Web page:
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Tom Sawyer and Huckleberry Finn had found a box of gold in a robber’s cave. After Judge Thatcher had taken the money and invested it for the boys, each had the huge allowance of a dollar a day. The Widow Douglas and her sister, Miss Watson, had taken Huck home with them to try to reform him. At first, Huck could not stand living in a tidy house where smoking and swearing were forbidden. Worse, he had to go to school and learn how to read. He did, however, manage to drag himself to school almost every day, except for the times when he sneaked off for a smoke in the woods or to go fishing on the Mississippi River.

Life was beginning to become bearable to him when one day he noticed a boot print in the snow. Examining it closely, he realized that it belonged to his worthless father, whom he had not seen for more than a year. Knowing that his father would be looking for him when he learned about the money, Huck rushed to Judge Thatcher and persuaded him to take the fortune for himself. The judge was puzzled, but he signed some papers, and Huck was satisfied that he no longer had any money for his father to take from him.

Huck’s father showed up one night in Huck’s room at Widow Douglas’ home. Complaining that he had been cheated out of his money, the old drunkard later took Huck away with him to a cabin in the Illinois woods, where he kept the boy a prisoner, beating him periodically and half starving him. Huck was allowed to smoke and swear, however, and before long he began to wonder why he had ever liked living with the widow. His life with his father would have been pleasant if it had not been for the beatings. One day, he sneaked away, leaving a bloody trail from a pig he had killed in the woods. Huck wanted everyone to believe he was dead. He climbed into a canoe and went to Jackson’s Island to hide until all the excitement had blown over.

After three days of freedom, Huck wandered to another part of the island, and there he discovered Jim, Miss Watson’s black slave, who told Huck that he had run off because he had overheard Miss Watson planning to sell him down south for eight hundred dollars. Huck swore he would not report Jim. The two stayed on the island many days, Jim giving Huck an education in primitive superstition. One night, Huck paddled back to the mainland. Disguised as a girl, he called on a home near the shore. There he learned that his father had disappeared shortly after the people of the town concluded that Huck had been murdered. Since Jim had disappeared just after Huck’s apparent death, there was now a three-hundred-dollar reward posted for Jim’s capture, for most people believed that he had killed Huck.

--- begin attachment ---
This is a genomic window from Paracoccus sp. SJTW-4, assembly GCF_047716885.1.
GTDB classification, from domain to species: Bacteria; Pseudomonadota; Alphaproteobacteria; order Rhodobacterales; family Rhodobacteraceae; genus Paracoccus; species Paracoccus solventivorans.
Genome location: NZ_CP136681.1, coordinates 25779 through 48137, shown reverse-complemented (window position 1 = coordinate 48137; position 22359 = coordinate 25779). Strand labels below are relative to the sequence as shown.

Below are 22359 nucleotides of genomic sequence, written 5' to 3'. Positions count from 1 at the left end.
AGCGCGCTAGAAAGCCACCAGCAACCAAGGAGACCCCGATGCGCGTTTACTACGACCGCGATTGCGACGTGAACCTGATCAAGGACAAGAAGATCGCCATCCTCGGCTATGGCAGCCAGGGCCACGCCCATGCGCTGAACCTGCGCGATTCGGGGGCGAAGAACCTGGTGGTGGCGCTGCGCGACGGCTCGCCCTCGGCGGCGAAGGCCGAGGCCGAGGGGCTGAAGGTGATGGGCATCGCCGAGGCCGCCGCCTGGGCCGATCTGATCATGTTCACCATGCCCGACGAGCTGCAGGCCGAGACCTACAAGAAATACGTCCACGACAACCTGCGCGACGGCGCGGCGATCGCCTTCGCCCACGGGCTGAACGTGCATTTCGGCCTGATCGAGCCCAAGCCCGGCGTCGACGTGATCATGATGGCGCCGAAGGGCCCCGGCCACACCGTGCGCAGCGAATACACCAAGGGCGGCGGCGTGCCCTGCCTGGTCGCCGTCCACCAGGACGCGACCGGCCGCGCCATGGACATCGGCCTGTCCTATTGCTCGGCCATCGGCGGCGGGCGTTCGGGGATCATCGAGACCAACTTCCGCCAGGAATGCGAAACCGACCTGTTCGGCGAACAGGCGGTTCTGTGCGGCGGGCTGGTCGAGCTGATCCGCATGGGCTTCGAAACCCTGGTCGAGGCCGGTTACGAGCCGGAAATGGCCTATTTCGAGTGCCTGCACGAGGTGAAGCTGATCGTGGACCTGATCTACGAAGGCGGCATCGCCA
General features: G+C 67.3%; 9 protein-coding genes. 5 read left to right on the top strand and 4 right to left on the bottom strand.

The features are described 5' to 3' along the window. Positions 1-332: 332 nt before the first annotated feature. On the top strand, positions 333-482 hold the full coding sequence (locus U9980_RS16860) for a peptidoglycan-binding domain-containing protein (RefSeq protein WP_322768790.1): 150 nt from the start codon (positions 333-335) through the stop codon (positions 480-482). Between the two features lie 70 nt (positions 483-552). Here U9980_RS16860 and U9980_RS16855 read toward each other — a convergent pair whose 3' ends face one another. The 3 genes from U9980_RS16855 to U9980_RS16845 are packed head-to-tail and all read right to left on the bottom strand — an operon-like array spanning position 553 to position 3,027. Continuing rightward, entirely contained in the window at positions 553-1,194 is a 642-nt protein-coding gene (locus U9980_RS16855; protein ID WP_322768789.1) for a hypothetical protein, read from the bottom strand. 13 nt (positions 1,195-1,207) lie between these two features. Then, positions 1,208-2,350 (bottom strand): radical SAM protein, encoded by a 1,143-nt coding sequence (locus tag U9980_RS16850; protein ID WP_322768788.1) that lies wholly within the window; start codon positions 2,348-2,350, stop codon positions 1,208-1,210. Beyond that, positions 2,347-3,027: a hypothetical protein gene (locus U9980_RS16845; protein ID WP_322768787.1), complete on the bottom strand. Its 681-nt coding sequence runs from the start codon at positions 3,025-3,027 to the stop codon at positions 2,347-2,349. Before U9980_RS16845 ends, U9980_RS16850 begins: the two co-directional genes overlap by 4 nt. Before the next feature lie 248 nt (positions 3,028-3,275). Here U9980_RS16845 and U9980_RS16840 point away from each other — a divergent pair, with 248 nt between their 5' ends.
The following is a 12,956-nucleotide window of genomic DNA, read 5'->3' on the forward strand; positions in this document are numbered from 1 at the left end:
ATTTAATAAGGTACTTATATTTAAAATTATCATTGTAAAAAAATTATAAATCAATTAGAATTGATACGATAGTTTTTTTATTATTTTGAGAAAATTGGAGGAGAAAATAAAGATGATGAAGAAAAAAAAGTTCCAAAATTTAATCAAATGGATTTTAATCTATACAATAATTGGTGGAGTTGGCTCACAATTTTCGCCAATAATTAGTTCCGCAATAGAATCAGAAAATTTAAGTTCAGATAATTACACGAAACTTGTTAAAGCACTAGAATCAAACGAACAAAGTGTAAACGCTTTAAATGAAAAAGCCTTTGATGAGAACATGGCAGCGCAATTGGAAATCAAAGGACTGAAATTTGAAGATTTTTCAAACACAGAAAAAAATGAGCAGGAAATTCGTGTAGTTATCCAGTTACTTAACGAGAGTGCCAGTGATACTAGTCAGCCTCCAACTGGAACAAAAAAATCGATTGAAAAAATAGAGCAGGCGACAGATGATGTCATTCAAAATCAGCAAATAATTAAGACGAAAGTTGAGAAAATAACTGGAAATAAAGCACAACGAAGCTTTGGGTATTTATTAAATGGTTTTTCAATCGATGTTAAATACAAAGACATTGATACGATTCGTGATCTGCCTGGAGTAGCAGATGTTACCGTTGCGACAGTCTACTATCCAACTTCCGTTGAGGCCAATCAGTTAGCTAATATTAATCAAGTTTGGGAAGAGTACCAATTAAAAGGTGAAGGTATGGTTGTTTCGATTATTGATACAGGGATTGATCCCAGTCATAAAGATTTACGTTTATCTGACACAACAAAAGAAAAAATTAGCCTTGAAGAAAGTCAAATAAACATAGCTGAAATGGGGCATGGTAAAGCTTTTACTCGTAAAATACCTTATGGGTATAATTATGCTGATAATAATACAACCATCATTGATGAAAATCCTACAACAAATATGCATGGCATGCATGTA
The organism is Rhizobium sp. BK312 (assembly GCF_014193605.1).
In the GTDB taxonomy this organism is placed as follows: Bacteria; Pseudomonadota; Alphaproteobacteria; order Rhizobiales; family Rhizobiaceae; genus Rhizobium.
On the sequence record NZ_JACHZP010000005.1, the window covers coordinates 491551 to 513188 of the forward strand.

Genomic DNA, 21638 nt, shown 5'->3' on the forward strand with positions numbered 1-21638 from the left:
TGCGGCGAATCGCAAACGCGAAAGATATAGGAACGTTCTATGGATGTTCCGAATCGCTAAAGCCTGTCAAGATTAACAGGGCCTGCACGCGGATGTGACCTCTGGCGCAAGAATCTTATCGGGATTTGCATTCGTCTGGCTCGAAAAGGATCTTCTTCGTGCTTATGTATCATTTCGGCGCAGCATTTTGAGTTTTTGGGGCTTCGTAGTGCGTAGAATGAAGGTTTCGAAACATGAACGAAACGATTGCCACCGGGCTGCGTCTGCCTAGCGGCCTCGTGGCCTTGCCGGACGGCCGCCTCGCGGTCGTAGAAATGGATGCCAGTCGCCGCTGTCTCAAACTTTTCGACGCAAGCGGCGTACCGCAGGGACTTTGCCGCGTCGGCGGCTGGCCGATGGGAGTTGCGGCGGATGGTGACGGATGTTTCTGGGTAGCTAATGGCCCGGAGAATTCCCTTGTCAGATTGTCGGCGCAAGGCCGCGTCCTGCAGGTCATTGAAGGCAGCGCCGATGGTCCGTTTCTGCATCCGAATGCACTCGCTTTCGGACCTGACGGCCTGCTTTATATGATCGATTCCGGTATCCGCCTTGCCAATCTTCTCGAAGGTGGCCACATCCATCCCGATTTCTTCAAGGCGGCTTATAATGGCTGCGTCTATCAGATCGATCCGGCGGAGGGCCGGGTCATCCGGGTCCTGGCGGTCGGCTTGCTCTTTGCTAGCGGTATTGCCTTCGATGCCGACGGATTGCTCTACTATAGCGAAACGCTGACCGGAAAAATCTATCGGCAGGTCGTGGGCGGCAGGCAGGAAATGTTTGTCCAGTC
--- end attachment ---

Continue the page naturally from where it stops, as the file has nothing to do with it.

Knowing that Jackson’s Island would soon be searched, Huck hurried back to Jim, and the two headed down the Mississippi on a raft. They planned to sell the raft at Cairo, Illinois, and then go on a steamboat up the Ohio River into free territory. Jim told Huck that he would work hard in the North and then buy his wife and children from their masters in the South. Helping a runaway slave bothered Huck’s conscience, but he reasoned that it would bother him more if he betrayed a good friend. One night, as they were drifting down the river on their raft, a large steamboat loomed before them, and Huck and Jim, knowing that the raft would be smashed under the hull of the ship, jumped into the water. Huck swam safely to shore, but Jim disappeared.

Huck found a home with a friendly family named Grangerford, who were feuding with the nearby Shepherdson family. The Grangerfords treated Huck kindly and left him mostly to himself, even giving him a young slave to wait on him. One day, the slave asked him to come to the woods to see some snakes. Following the boy, Huck came across Jim, who had been hiding in the woods waiting for an opportunity to send for Huck. Jim had repaired the broken raft. That night, one of the Grangerford daughters eloped with a young Shepherdson, and the feud broke out once...

(The entire page is 1,557 words.)

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